May 2, 2015

1943. Heavy Air Fighting Over the Central Front

Pushing Toward Smolensk
Russian airmen in front of a Yak plane

(For more, see the complete 1943 Moscow reports.) 

Bill Downs

CBS Moscow

March 21, 1943

The news from the Battle of the Donets this morning is more encouraging than it has been for the past several days. The German drive seems to have bogged on the wet right bank of the river, and the Red Army is inflicting heavy losses on the Nazi forces both in men and equipment.

This morning's communiqué from the Soviet high command admits that the Germans have made some progress in the Chuguyev sector, but they paid an exceedingly high price for a minor advance.

But on the other sectors of the Donets river battle line, not a single German advance was reported. Front dispatches say that the Soviet resistance has been so telling in this fighting for the river that the Germans have been forced to change their tactics.

In the early days of this counteroffensive, the Nazi command took advantage of its superiority in manpower and equipment and rushed the Red Army back by sheer force of arms in direct frontal assaults.

Today, however, the Germans are finding this to be too expensive. They have given up these frontal assaults and are now trying infiltrating flank attacks. This one fact alone makes good reading, especially when you consider just how different this battle is from the Nazi blitzkrieg warfare that used to carry Hitler's armies forward at a rate of twelve to fifteen miles a day.

Flying weather along the entire Russian front has improves during the past week. As a result, the war birds are again in full flight. For the first time this spring, large scale air operations are being used by both the Russians and the Germans to support their offensives.

The heaviest air fighting in the past few days has been on the front extending southward from Vyazma to the Bryansk sector. Here Soviet pilots have for the first time reported large numbers of the latest Focke-Wulf fighters. These fighters include not only the early two-cannon P-W 190, but also the latest four-cannon jobs, the Focke-Wulf 190 A-3. The Red Army fliers say that these new German fighters are out in large numbers on this central sector.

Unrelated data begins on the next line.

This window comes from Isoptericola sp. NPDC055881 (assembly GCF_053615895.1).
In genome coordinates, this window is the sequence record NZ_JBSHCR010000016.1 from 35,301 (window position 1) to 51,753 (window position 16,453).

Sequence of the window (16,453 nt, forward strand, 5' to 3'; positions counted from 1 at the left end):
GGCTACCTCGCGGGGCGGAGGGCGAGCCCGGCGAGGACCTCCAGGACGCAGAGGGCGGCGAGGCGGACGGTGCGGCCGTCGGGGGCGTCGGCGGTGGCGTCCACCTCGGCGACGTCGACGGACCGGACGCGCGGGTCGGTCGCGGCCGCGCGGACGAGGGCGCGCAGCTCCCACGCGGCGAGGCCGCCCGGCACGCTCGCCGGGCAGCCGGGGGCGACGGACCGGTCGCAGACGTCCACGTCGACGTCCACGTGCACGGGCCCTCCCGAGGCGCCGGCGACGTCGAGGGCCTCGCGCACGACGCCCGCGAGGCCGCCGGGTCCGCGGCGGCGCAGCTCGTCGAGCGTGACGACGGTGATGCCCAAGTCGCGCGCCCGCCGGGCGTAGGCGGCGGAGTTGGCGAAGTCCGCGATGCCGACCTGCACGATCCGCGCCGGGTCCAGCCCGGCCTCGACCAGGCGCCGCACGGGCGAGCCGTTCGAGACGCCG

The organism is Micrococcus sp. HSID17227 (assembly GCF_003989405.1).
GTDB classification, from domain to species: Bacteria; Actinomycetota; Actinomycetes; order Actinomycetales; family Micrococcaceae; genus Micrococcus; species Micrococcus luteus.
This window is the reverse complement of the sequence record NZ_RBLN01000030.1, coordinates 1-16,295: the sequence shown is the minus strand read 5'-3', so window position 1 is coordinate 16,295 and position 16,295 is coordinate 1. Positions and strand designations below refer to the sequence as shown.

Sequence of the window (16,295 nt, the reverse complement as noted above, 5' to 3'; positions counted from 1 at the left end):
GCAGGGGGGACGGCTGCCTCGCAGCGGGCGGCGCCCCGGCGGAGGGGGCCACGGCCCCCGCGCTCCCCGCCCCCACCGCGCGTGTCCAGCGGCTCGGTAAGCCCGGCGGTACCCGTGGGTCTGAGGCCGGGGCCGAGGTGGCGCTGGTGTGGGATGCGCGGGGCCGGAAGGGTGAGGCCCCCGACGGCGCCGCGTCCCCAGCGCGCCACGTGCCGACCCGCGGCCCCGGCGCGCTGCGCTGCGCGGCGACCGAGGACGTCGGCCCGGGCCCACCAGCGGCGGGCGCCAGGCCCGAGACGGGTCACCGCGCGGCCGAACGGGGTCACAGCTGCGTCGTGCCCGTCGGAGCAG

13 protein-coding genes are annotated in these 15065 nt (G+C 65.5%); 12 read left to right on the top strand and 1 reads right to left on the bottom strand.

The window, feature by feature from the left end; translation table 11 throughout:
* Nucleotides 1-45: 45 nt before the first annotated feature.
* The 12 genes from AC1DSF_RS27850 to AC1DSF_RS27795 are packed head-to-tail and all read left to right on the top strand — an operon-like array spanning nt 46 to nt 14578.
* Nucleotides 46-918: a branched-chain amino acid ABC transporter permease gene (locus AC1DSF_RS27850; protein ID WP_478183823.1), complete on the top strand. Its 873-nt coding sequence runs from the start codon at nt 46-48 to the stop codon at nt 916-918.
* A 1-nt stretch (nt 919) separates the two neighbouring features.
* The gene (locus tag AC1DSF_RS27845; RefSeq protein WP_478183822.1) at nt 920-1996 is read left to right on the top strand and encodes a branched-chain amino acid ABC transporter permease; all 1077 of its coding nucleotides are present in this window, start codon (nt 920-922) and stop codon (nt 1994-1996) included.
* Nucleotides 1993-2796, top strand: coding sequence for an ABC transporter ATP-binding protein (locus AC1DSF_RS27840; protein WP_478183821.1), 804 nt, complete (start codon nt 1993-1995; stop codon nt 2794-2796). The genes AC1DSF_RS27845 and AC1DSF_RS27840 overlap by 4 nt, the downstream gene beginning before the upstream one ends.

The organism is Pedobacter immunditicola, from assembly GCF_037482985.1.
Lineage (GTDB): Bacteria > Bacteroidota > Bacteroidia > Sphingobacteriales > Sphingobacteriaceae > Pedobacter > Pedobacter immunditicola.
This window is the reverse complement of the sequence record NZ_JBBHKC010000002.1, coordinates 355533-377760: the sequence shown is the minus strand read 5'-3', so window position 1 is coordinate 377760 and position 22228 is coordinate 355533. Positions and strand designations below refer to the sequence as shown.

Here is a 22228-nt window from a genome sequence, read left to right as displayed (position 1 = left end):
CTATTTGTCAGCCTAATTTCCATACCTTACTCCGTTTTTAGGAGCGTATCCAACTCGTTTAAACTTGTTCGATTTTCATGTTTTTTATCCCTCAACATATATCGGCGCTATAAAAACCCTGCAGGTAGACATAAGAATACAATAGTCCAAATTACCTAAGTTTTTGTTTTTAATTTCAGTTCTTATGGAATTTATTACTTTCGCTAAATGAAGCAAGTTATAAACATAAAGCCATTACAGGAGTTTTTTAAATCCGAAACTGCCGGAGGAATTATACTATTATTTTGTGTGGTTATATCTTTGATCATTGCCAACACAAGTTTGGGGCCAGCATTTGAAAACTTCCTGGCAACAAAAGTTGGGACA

The air fighting is mostly done over the battlefields, although some of the fiercest fighting has been during Soviet air attacks on German supply bases in the rear.

The Russian pilots, like the American and British fliers operating from England, report that the Germans, even in their newest plane, will not give battle unless they have the advantage both in numbers and tactical position.

The new Russian fighter planes—that is the last models of the MiGs, the Yaks—have shown no inferiority in performance in these latest air battles on the Eastern Front. Twenty-three air battles were fought over the Central sector during the past two days. During this short period the Germans lost seventeen fighters.

Both the Russians and the Germans are taking advantage of the clear moonlit nights to carry out large scale night bombing on supply points. In the daytime, the bombing is mostly confined to Stormer operations by fighter-bombers who search out troop concentrations and artillery positions.

And remember, American planes are also playing a part in this Red Army aerial offensive. Medium bombers and fighters from the United States helped break the German resistance at Rzhev and Vyazma. Presumably they are still in the battle as the Russians push toward Smolensk.